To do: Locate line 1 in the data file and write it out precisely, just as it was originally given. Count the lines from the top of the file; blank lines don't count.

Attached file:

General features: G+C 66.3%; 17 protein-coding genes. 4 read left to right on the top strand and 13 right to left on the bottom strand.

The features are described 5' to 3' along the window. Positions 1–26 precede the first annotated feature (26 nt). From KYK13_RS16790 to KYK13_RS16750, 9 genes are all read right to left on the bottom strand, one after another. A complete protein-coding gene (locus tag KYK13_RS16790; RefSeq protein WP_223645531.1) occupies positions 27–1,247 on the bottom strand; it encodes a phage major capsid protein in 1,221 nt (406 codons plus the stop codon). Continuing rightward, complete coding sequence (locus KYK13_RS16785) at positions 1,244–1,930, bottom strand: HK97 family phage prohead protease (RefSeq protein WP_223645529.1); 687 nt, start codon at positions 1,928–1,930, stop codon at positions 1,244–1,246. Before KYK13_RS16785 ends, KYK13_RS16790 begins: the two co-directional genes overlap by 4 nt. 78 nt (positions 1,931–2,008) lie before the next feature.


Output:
General features: G+C 66.3%; 17 protein-coding genes. 4 read left to right on the top strand and 13 right to left on the bottom strand.